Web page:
This fascinated me when I was a kid. I wondered about that plate, and what it felt like. Did Ponchek always feel a weight pressing down on his head? Was it like wearing a steel hat? A steel helmet? And I wondered what they covered the plate with. Skin? And where did it come from? Was it his skin or someone else’s? I never could ask.

Like a lot of the veterans I knew, he was frightening. He wasn’t a guy you wanted to spend a lot of time talking to.

Veterans were men who limped. They dragged their legs behind them like Lon Chaney in the Mummy movie. They were men who had wooden legs that creaked when they walked past you and the other kids sitting on the stoop. These veterans had no arms or only one arm, or were missing fingers or hands, or ears.

My dad, a guy who lost his left eye when he was clubbed by a Nazi guard in a concentration camp, used to go to a bar where the owner had a black, shiny rubber hand. He lost his real hand during the Warsaw Uprising in 1944 when he shoved a homemade grenade into the steel treads of a German tank. The black rubber hand was like some kind of weird toy. Sometimes, it looked like a black fist, sometimes it looked like an eight ball.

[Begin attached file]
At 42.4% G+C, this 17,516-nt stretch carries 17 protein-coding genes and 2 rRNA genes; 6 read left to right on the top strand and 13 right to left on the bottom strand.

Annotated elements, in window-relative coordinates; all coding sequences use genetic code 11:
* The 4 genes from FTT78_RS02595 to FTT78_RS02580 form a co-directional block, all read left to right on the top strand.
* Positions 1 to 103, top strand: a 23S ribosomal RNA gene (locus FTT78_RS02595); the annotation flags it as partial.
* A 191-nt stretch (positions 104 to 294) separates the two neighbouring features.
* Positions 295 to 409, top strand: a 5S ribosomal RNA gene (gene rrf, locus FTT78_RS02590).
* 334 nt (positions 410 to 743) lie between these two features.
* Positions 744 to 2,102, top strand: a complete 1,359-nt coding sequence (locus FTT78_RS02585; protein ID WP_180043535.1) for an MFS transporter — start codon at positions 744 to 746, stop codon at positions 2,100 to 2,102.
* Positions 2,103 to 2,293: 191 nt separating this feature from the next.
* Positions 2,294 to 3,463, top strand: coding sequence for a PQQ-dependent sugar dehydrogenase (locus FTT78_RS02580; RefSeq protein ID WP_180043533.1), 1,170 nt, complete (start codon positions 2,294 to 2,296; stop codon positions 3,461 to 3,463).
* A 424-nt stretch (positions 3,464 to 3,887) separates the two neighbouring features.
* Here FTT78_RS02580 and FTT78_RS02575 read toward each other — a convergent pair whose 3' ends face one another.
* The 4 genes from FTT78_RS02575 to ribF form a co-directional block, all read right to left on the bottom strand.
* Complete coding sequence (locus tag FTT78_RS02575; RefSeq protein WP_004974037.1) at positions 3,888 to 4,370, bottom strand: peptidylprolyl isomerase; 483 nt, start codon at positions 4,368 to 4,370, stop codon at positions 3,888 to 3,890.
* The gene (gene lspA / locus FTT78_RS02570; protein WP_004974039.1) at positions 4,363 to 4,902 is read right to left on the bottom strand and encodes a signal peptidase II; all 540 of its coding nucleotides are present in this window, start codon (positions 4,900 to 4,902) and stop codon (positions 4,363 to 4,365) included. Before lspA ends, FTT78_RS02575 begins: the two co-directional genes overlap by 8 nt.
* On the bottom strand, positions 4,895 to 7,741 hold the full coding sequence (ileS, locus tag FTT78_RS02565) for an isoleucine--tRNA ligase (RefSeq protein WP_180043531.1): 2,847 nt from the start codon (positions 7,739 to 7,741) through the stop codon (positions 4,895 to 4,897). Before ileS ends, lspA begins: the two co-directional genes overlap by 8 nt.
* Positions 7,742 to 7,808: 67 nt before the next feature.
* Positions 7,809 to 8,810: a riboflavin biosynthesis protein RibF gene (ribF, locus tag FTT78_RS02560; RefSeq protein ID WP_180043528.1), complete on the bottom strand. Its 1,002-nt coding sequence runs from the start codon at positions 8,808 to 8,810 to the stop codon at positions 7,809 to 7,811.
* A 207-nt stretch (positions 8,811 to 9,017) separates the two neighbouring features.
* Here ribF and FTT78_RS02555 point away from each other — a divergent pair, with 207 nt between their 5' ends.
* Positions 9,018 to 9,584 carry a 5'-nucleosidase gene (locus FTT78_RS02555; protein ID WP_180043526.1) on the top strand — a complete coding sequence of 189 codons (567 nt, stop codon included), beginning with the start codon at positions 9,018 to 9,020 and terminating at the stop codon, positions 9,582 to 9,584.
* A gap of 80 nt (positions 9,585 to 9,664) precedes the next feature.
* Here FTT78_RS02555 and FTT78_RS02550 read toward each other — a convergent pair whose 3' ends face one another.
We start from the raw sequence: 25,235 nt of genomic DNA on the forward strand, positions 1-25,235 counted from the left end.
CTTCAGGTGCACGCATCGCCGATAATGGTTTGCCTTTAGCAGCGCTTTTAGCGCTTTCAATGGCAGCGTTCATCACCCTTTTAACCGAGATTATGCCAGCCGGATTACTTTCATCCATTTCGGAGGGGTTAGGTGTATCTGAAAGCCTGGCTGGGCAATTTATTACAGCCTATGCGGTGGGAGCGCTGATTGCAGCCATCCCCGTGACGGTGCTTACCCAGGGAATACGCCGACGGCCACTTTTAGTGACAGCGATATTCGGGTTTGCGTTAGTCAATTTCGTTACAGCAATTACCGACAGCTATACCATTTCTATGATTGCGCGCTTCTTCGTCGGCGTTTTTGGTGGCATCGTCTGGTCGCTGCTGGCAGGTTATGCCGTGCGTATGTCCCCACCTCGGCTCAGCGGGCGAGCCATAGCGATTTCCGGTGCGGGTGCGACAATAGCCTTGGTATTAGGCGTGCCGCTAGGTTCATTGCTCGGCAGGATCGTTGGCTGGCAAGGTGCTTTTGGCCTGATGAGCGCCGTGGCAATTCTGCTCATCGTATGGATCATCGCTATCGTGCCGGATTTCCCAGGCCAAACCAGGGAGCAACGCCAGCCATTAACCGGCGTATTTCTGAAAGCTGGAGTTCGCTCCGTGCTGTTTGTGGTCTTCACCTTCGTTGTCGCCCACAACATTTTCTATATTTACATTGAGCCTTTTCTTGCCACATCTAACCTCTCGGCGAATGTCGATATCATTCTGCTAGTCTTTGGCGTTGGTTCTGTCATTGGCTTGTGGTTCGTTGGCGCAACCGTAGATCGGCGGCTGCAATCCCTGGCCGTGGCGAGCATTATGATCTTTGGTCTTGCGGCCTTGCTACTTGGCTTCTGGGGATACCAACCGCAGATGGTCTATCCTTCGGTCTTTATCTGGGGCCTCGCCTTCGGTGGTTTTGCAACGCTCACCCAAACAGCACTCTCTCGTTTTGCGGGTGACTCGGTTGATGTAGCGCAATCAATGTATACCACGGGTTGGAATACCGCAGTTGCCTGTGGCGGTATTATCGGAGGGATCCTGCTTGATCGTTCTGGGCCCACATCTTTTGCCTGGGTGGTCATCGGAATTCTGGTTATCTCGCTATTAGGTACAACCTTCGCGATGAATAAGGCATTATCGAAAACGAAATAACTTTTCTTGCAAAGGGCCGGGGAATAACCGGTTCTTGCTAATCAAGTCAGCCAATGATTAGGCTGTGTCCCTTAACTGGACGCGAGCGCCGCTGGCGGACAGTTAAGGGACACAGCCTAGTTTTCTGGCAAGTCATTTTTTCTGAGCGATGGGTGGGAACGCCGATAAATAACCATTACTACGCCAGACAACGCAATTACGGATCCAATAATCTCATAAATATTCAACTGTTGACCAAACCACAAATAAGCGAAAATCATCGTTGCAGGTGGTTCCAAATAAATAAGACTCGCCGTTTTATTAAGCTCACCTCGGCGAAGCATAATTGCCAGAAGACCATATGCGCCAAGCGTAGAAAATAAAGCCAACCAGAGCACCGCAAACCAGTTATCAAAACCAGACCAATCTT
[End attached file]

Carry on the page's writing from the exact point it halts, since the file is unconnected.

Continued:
Sometimes, a vet without arms or legs sat on the sidewalk in front of this bar. He had a cloth hat in front of him, and he was selling pencils. He’d sit there smiling, making chit chat with the guys walking in and out of the bar. You’d toss him a nickel, and you could take a pencil, but most guys didn’t. Who needs a pencil?…

A musical reflection – “Sargent Mackenzie”

Original Scottish Version

Lay me doon in the caul caul groon
Whaur afore monie mair huv gaun
Lay me doon in the caul caul groon
Whaur afore monie mair huv gaun

When they come a wull staun ma groon
Staun ma groon al nae be afraid

Thoughts awe hame tak awa ma fear
Sweat an bluid hide ma veil awe tears